Before we talk about MoU, I will quickly help you distinguish between Contract and MoU. A contract is a legally enforceable agreement between two or more parties that creates a legal obligation to do (or not do). Most commonly, contracts involve the exchange of promises. Another key characteristic of a contract is that if one of the parties breaches the contract they are legally punishable. For example, an LLP Agreement is one such Agreement, there are clauses in this agreement that abides the partners to legally abide by. Without a further due, this article will help you in required planning to enter a MoU.
Memorandum of understanding (MOU), similar to Contract, is an agreement between two or more parties. Unlike a contract, however, an MOU need not contain legally enforceable promises.
For Example, Company X is negotiating with company Y on a business deal, company XZ does not want to loose the deal but needs time to do due-diligence. Both the parties enter an MOU.
MOU may outline the terms of an agreement but state that each party’s responsibilities are only enforceable “in the event that the parties’ governing boards decide to enter a joint use agreement.”
For Example, Company X has responsibility of enforcing the MOU by September 2018
MoU typically addresses expectations and responsibilities of each of the parties such as: (1) who bears responsibility for the costs of maintenance and repairs, (2) insurance and liability, (3) staffing and communications, and (4) conflict resolution (5) Confidentiality
For Example, Directors of Company X cannot withdraw from the agreement, if it did the conflict may be resolved by described means.
A MoU can be exclusive or non-exclusive:
- Exclusive MoU, parties are restrained from entering similar MoUs with any other entity during the term of that MoU.
- Non-exclusive MoU, parties are free to enter discussions with other entities dealing with the same subject.
For Example, to avoid any competition of Company X approaching the company Y under negotiation, you can enter a MoU on an exclusive basis.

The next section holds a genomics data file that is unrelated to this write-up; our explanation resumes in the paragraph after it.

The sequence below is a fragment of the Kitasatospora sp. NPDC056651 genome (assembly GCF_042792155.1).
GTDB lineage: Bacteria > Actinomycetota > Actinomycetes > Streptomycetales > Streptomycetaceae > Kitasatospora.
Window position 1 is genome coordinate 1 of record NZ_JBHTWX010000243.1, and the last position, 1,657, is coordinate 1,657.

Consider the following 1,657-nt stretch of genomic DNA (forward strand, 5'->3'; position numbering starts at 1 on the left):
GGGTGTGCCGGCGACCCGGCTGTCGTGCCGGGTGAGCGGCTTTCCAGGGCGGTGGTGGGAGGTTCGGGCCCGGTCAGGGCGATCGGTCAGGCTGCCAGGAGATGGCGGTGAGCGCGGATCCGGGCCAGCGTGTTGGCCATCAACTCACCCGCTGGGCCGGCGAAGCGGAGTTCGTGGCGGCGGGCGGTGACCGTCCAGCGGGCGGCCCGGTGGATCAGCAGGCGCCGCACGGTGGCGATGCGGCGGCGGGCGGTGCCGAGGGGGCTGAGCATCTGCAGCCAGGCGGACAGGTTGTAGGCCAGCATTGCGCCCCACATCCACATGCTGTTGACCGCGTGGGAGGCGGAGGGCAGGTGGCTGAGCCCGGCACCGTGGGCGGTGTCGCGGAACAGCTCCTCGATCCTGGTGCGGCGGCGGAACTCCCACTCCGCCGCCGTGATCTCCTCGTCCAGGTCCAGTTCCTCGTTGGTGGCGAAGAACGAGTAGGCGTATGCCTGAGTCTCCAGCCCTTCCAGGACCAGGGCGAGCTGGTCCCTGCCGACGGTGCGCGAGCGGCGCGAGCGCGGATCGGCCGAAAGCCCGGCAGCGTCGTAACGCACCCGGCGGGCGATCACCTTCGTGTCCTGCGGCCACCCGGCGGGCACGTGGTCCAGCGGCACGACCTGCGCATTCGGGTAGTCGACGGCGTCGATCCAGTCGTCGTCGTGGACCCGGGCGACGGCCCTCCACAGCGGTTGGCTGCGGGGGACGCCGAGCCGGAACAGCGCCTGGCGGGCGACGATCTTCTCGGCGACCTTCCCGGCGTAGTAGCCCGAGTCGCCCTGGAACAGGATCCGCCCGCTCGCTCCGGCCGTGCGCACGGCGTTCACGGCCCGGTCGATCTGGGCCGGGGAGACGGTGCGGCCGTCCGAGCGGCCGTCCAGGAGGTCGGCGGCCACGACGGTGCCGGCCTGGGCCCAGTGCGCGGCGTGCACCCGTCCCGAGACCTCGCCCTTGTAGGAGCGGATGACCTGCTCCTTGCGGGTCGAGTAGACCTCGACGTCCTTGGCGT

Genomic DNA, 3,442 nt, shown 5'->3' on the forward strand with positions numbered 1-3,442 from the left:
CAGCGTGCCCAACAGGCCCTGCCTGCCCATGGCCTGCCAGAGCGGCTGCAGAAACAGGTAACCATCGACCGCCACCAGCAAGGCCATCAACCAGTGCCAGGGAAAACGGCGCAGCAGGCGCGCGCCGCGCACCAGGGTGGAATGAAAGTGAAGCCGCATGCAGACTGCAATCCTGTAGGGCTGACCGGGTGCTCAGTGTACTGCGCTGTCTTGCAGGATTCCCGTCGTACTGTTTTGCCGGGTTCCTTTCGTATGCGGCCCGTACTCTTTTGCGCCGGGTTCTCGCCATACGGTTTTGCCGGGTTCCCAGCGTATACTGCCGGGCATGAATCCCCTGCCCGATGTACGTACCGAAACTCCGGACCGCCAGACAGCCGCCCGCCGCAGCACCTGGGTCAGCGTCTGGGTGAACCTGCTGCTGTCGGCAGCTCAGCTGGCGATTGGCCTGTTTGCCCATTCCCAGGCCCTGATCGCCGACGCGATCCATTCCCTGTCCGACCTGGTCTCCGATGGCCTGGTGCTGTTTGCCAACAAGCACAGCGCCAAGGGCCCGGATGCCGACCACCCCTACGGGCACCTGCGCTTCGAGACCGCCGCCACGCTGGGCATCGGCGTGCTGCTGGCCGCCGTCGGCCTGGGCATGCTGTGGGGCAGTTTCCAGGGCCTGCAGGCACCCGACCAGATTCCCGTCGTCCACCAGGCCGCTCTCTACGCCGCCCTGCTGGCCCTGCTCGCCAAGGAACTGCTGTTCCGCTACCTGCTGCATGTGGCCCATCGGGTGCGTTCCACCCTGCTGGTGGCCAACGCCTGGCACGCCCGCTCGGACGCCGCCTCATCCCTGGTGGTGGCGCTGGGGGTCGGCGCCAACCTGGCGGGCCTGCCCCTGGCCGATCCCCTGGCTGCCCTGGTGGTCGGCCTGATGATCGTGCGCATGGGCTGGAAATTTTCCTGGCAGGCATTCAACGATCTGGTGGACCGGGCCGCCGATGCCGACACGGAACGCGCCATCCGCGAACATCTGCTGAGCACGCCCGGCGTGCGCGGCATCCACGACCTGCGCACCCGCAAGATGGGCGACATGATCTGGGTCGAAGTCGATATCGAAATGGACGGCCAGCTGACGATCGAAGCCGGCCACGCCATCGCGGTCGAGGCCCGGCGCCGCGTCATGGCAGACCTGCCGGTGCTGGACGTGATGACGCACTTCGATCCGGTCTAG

MoU Agreements ideally should consist:
The title of the MoU should reflect the nature of transactions between the parties.
2. Identification of the Parties
The introduction of drafting a MoU and Agreement is same. Before discussing the structure and content of MoU, it is important to discuss the following principles:
(a) There is a mutual desire of both the parties of equal commitment to work together.
(b)The provisions of MoU should not be in conflict with any existing MoU or agreement entered by the organization between the parties and the third party.
(c)The language of MoU should be simple, unambiguous and open to review.
(d) MoU is a living document so it should be kept alive for review.
(e)Since MoU is a formal document it should be drafted with legal, technical and financial experts.
A brief summary of circumstances leading to the MoU
4. Legislative Context
The MoU should contain the legislative context i.e. the statement to the extent it is legally binding as well as relevance to any law to which the parties are subjected to.
5. Purpose of MoU
This broadly defines what a particular MoU actually covers i.e probable outcome of MoU and societal benefits. It defines every area that both the parties are going to cover in the MoU.
6. Consideration of an Agreement
The consideration of an agreement should be clearly stated. The agreement must mention of exchange of dollars/rupees or goods or mutual promises. If it is an international agreement, it would be good to mention the currency in which the consideration would be paid to avoid hassles including the conversion date as well.
7. Joint Undertaking and Responsibilities
A statement describing the joint responsibilities and action of each party including the description of cooperative activities, description of the exchange of resources. Reference to relevant timelines, milestones, protocols of communication between the parties.
8. Other Clauses
- Termination of MoU
- Cancellation Provisions
- Dispute Resolution
- IP Rights
- Confidential information
- Address for Notices
- Review and Amendments
- Indemnification Clause